Indianapolis – Hope Academy, the recovery school in Indianapolis, launched a cutting edge technology to improve student engagement with science today by introducing virtual reality curriculum.
Students will now study photosynthesis in the Redwood Forests of California, design engineering at Kittyhawk and astronomy on the top of Sunspot Mountain in New Mexico – all without leaving the classroom.
“At Hope, we work to offer our students the best tools that will help them succeed in life. In this case, it means using virtual reality to immerse our students in curriculum about science and engineering,” said Rachelle Gardner, Director of Hope Academy.
Hope Academy is a charter school in Indianapolis specializing in students recovering from addictions and substance abuse.
The virtual reality curriculum is provided by VictoryVR, an Iowa-based education technology company. In all, Hope Academy will have 48 units of science with 240 unique virtual reality experiences. Those experiences include virtual field trips, interactive experiences like escape castles and traveling the solar system, as well as an educational lesson Wendy, America’s runner-up teacher of the year.
“Numerous studies show that when students are immersed in virtual reality, they retain more knowledge and improve test scores,” said Steve Grubbs, founder of VictoryVR. “We know test scores in science are low, so this is a way to get high school students excited about learning and improve test scores across our country.”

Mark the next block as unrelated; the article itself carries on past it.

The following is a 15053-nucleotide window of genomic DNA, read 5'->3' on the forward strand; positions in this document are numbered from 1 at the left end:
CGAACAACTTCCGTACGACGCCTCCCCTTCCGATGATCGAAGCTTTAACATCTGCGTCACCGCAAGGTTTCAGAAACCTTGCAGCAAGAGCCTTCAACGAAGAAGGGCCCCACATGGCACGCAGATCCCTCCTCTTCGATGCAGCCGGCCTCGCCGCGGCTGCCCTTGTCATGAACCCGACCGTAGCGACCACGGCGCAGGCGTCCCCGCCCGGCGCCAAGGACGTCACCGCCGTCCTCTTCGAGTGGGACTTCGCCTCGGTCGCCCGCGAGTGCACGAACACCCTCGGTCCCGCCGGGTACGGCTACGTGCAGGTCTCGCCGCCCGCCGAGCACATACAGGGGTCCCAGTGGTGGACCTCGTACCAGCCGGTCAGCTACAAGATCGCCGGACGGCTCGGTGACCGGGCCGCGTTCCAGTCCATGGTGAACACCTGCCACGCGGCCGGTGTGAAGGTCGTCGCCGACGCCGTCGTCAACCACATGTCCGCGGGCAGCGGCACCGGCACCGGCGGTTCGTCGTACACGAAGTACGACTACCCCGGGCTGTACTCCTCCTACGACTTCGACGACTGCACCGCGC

The science curriculum is based on the Next Gen Science Standards, which more than 80% of schools in the United States have adopted in whole or in part.
The virtual reality curriculum is built for the Oculus Rift, a Facebook hardware system that delivers hyper-realistic 3D experiences.
“Textbooks are transforming and virtual reality is one more step forward in the move toward a more digital world. Students today learn differently than those of 20 years ago and we plan to meet there where they learn,” said Linda Gagyi, principal of Hope Academy.